Amy Adams and Glenn Close are both actresses revered for being at the top of their game.
Between them the pair have 13 Oscar nominations, and Close even holds the dubious record as the actress who has received the most Oscar nods without winning.
Any cast would be bolstered by having just one of them on board, but new film Hillbilly Elegy – based on the best-selling memoir about an Appalachian family and the social problems they faced in Middletown, Ohio – sees them teaming up to play real mother-daughter pair “Mamaw” and Beverley.
Both told Sky News’ Backstage podcast that the other was a “dream” to work with.
“Her attention to detail inside of her craft and getting to watch her develop the character – if you’re lucky you get to learn from the people you work with, and I learnt so much from her,” Adams said of Close.
“When you’re working with people who’ve worked that hard and spent so much time on and detail to the character, you kind of get into this strange zone where you don’t know what’s real and what isn’t.
“And I felt that with Glenn, where you just, you feel like you’re able to go in any direction and they’ll be right there with you… She really is just a dream of a scene partner and a dream of a human being.”
Close was similarly complimentary about Adams.
“Technique and craft matter, I have a huge respect for the craft of acting, but I also love to not be aware of craft when I watch other people’s work,” she said.
“That’s kind of the key, and Amy is just at the top of her craft, and it was a dream.
“You just can fly because you’re with somebody who is the best of the best and it gives you wings.”
Adams’ character Bev has addiction issues and, as the film is told through the eyes of her son J D, the audience quickly sees how this impacts her ability to be a good mother.
Adams said getting to know the woman behind the character helped her to balance what was on the page, with the real life family.
“I always want to honour the story and, you know, honour the writing that I’ve been given, but always keeping in mind to find the humanity inside of the character,” she said.
“And Beverly is … she is fun, she’s smart, she lights up a room – she’s one of those people that comes in the room and, you know she’s there.
“And so I really enjoyed meeting her, I really liked her, and I also love that she’s doing so well now, and so that that really gave me – I felt like I had more permission to dive into her struggles because she’s doing great.”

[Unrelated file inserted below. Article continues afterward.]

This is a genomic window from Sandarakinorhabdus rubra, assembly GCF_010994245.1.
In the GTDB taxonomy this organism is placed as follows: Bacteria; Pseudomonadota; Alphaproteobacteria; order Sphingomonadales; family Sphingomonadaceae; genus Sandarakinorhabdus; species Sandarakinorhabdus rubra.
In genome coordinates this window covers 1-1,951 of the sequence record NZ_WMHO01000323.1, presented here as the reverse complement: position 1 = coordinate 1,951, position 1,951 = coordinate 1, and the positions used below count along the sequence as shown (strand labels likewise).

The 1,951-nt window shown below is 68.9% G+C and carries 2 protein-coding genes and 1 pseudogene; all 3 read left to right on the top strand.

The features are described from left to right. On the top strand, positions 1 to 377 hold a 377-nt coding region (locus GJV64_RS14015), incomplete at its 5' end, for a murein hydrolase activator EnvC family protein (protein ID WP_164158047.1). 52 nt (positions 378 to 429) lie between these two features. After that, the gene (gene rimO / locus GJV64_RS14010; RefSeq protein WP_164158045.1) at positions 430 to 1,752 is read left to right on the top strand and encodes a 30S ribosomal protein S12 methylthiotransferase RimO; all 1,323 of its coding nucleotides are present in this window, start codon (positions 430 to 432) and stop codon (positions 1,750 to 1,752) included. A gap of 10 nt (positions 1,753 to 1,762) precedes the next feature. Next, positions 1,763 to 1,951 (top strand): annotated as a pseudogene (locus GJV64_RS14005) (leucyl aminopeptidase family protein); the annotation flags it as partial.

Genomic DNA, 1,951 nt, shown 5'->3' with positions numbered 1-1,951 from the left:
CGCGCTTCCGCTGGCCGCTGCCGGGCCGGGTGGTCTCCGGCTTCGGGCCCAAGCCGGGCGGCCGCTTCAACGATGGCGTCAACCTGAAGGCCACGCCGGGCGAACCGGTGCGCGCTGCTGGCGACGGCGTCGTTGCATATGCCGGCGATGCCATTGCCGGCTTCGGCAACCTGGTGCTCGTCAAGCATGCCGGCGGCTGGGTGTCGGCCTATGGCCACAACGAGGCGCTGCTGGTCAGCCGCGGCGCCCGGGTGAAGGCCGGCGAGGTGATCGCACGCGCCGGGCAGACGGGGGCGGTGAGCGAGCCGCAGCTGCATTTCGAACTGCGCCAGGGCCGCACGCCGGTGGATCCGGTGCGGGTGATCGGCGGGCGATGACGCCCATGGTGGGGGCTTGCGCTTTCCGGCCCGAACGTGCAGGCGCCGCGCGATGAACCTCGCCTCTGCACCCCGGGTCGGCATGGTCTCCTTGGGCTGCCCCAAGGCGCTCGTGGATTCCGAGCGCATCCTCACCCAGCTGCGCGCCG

Close plays Bev’s mum – the no-nonsense, chain-smoking ‘Mamaw’ who gets many of the movie’s best lines, but also has her own troubles.
“I just loved her as a character,” Close explained.
“Mamaw was known for these incredible things that would come out of her mouth, and I was given, you know, wonderful, wonderful lines, it’s fun to have writing like that.
“But it was also very true to the real Mamaw, she had this incredible, wicked sense of humour and loved to make people uncomfortable and was a very much larger than life person in this family, so there’s a lot to build her on.”
Director Ron Howard described the character – and the woman she’s based on – as “not to be missed”.
“We even played that woman down a little bit, believe it or not,” he told Sky News’ Backstage podcast.
“That was an outrageous lady, but she accomplished so much late in her life by finding this reservoir of strength to really to really help this boy.”
Howard, who bought the rights to the book after reading it and speaking to author J D Vance, said he’s no stranger to the balancing act of making a movie for entertainment, based on real people’s lives.
“You’re going to wind up having to look at those people, at least the ones who are still alive, and I’ve had that experience a great deal, whether it was, you know, David Frost or Niki Lauda, the astronauts in Apollo 13, so it’s something I’m well aware of,” he said.
“Yet you also have to explain that this is a creative interpretation and people recognise that.
“The Vance family was difficult because it’s an edgy, raw story, it’s full of trauma and abuse, and yet, I think because J D’s mother… she has evolved and grown as a person, she’s healthier, I think she feels that sharing her story is kind of an offering and that there’s something to be learnt.”
Hillbilly Elegy is out on Netflix on the 24th of November. Listen to our review on this week’s episode of Backstage Podcast.